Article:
1. Computers
  2. Display Drivers
  3. Graphics Cards
  4. Memory
  5. Motherboards
  6. Processors
  7. Software
  8. Storage
  9. Operating Systems


Facebook RSS Twitter Twitter Google Plus


Phoronix Test Suite

OpenBenchmarking.org

NVIDIA AYiR 2006

Michael Larabel

Published on 5 December 2006
Written by Michael Larabel
Page 3 of 7 - Comment On This Article

With Linux SLI being sub par, for testing this year's NVIDIA drivers we had used the GeForce 7800GTX. The GeForce 7800GTX has been supported under GNU/Linux since its launch in June of 2004. The drivers we had tested for our AYiR 2006 were 1.0-8756, 1.0-8762, 1.0-8774, 1.0-9626, 1.0-9629, and 1.0-9742. Below are the components we had used for testing.

Hardware Components
Processor: AMD Athlon 64 X2 4200+
Motherboard: Abit KN9 Ultra (MCP55 Ultra)
Memory: 2 x 1GB OCZ DDR2-1000
Graphics Card: NVIDIA GeForce 7800GTX 256MB
Hard Drives: Seagate 160GB SATA2 7200.9
Optical Drives: Lite-On 16x DVD-ROM
Cooling: OCZ Tempest
Case: SilverStone Crown CW01
Power Supply: SilverStone Zeus ST75ZF 750W
Software Components
Operating System: Fedora Core 6
Linux Kernel: 2.6.18-1.2849.fc6 SMP (i686)
GCC: 4.1.1
Graphics Driver: NVIDIA 1.0-8756
NVIDIA 1.0-8762
NVIDIA 1.0-8774
NVIDIA 1.0-9626
NVIDIA 1.0-9629
NVIDIA 1.0-9742
X.Org: 7.1.1

For maintaining compatibility with the older display drivers we had pulled out Fedora Core 5 Bordeaux. For benchmarking we had used Enemy Territory, Doom 3, Quake 4, and GLOBS. Enemy Territory was used due to its legacy status and long time adoption by Phoronix. RTCW: Enemy Territory was tested at varying resolutions. Meanwhile Doom 3 and Quake 4 were both used to represent current popular Linux-native games. Quake 4 is the most demanding Linux-native game to date, and will likely be until the release of Enemy Territory: Quake Wars in the middle of 2007. Doom 3 and Quake 4 were both benchmarked at varying resolutions and image quality levels. GLOBS (GL Open Benchmarking Suite) is a recent newcomer to Phoronix and has proved to be a reasonable open-source OpenGL benchmark for comparing drivers and hardware components. GL Open Benchmarking Suite was benchmarked with a resolution of 1280 x 1024.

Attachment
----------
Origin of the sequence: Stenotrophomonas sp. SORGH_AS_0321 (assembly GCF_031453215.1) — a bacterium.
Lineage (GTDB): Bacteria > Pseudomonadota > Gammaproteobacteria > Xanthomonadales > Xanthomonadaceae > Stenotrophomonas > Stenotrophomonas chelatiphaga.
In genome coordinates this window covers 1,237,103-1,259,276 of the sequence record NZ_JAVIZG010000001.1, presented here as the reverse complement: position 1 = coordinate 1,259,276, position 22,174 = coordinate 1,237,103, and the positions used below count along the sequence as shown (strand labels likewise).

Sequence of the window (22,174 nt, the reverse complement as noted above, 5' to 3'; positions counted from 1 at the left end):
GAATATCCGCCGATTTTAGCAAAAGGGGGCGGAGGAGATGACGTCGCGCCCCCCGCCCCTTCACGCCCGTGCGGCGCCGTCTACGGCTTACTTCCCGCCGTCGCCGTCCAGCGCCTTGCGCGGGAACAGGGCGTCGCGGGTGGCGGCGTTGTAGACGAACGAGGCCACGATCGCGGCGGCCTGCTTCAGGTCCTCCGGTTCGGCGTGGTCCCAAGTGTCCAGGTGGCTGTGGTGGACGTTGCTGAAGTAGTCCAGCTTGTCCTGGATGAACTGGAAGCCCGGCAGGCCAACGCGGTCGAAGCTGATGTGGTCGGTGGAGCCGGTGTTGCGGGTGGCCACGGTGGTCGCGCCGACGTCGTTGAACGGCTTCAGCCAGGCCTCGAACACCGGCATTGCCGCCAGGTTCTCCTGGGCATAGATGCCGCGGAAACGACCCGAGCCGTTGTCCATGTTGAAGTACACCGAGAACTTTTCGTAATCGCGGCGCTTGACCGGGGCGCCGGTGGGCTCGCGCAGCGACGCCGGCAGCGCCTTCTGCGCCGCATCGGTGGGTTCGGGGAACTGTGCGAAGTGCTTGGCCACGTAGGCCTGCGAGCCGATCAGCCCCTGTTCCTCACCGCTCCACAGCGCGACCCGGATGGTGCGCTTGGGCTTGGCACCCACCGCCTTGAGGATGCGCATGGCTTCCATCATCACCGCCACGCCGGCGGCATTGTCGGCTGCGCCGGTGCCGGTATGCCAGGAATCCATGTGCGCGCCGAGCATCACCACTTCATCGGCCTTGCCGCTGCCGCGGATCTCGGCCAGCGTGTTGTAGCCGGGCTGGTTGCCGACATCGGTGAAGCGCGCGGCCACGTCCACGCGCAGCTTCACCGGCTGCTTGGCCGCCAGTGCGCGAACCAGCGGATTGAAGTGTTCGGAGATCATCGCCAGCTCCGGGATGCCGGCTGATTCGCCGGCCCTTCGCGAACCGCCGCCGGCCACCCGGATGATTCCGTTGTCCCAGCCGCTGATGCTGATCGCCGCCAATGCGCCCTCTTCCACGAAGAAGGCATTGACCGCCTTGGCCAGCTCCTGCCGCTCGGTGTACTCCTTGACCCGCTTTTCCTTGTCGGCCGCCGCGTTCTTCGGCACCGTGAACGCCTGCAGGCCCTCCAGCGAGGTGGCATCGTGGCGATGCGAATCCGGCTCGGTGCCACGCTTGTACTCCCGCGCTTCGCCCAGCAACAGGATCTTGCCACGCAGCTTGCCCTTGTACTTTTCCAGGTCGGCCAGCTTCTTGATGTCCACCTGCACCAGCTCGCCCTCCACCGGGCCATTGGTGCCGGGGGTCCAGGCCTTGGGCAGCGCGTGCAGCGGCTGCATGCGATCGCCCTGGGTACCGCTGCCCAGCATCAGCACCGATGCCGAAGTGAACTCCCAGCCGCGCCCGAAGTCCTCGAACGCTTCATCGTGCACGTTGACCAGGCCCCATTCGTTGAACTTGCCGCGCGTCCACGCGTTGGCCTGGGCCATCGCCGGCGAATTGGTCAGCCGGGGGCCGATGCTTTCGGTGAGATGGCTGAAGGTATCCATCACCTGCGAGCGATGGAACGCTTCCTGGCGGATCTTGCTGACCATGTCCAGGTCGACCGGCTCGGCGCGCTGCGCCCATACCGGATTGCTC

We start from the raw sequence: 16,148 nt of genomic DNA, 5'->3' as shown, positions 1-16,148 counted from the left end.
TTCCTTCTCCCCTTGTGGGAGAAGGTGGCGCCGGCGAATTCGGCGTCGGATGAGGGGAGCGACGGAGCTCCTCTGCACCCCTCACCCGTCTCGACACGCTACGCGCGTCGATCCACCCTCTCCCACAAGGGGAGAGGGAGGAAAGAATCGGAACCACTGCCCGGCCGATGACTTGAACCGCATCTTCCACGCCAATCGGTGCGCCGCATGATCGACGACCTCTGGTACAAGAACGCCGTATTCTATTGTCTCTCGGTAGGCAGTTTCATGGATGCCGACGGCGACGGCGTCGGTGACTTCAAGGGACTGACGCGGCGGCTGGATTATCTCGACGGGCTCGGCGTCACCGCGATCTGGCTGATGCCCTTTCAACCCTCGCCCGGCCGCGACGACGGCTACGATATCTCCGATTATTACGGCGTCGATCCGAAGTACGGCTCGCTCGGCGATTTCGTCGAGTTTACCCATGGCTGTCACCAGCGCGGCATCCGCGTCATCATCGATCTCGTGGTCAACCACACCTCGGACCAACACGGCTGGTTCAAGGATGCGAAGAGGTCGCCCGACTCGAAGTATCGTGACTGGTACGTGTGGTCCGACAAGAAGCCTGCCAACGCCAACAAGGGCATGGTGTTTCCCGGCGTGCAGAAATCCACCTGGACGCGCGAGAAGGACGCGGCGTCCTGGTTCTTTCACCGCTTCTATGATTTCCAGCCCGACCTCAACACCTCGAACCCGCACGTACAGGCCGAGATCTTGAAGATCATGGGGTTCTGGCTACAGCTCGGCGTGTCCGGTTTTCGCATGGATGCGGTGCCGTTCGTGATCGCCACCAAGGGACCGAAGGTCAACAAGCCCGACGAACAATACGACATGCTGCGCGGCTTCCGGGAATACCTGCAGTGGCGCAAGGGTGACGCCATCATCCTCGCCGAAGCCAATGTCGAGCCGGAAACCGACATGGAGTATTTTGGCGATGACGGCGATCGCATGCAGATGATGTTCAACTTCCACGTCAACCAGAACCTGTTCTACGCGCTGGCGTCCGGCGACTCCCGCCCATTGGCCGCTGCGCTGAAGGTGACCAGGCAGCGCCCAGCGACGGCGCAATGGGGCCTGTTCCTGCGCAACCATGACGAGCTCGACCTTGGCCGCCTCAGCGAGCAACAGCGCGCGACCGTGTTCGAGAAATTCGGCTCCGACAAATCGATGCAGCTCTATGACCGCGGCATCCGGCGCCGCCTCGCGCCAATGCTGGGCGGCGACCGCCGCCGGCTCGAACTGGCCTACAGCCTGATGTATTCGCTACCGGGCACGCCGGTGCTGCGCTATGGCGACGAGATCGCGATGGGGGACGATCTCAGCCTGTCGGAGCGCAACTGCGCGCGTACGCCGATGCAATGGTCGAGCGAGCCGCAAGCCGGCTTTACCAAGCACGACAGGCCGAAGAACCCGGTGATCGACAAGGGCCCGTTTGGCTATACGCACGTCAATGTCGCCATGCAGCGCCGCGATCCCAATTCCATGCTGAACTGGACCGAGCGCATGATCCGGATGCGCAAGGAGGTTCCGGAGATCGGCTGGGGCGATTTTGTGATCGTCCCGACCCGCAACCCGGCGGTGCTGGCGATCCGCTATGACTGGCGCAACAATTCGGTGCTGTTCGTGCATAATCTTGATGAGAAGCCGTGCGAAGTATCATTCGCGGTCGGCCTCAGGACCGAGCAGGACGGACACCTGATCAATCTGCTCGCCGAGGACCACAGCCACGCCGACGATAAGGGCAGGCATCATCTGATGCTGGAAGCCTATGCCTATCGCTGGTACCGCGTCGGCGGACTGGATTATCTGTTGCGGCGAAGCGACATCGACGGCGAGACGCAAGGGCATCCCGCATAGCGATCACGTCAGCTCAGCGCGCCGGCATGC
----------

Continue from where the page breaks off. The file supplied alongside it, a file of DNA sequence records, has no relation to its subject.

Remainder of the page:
Latest Articles & Reviews
  1. Ubuntu vs. Fedora Linux On Lenovo's X1 Carbon With Core i7 Broadwell
  2. Ubuntu 15.04 Is The Easy Path To Better Performance On Intel Broadwell
  3. NVIDIA's Latest Maxwell Line-Up Against AMD With Catalyst On Linux
  4. Preliminary Tests Of Intel Sandy Bridge & Ivy Bridge vs. Broadwell
  5. AMD FX-8320E Performance On Linux
  6. Linux Compiler Benchmarks Of LLVM Clang 3.5 vs. LLVM Clang 3.6-rc1
Latest Linux News
  1. Libinput 0.9 Adds Support For Hovering Fingers On Touchpads
  2. Free Software Foundation Endorses Another (Outdated) Laptop
  3. DNF Plugins Extend The Functionality Of Fedora's Yum Successor
  4. LibreOffice 4.4 Released With Better OOXML Support, UI Improvements
  5. Inkscape 0.91 Goes Through C++ Code Conversion, New Cairo Rendering, OpenMP Filters
  6. New Mesa Patch To Improve CPU-Bound Applications
  7. LLVM Adds Options To Do Fuzz Testing
  8. Coreboot Now Supports Another Dual-Socket AMD Motherboard
  9. Atomic Mode-Setting/Display Support Progresses In Linux 3.20
  10. NVIDIA 340.76 Brings Three Stable Fixes
Most Viewed News This Week
  1. PlayStation 4 System Compiler Support Landing In LLVM
  2. LibreOffice 4.4 Is Coming Soon With New Features
  3. Linux "GHOST" Vulnerability Hits Glibc Systems
  4. My Initial Intel Broadwell Linux Experience With The ThinkPad X1 Carbon
  5. Broadwell Linux Ultrabook Running MUCH Cooler Than Haswell
  6. LZHAM 1.0 Lossless Data Compression Codec Released
  7. Linux Users Upset By Chromium's Busted HiDPI Support
  8. Faster VP9 Decoding Is On The Horizon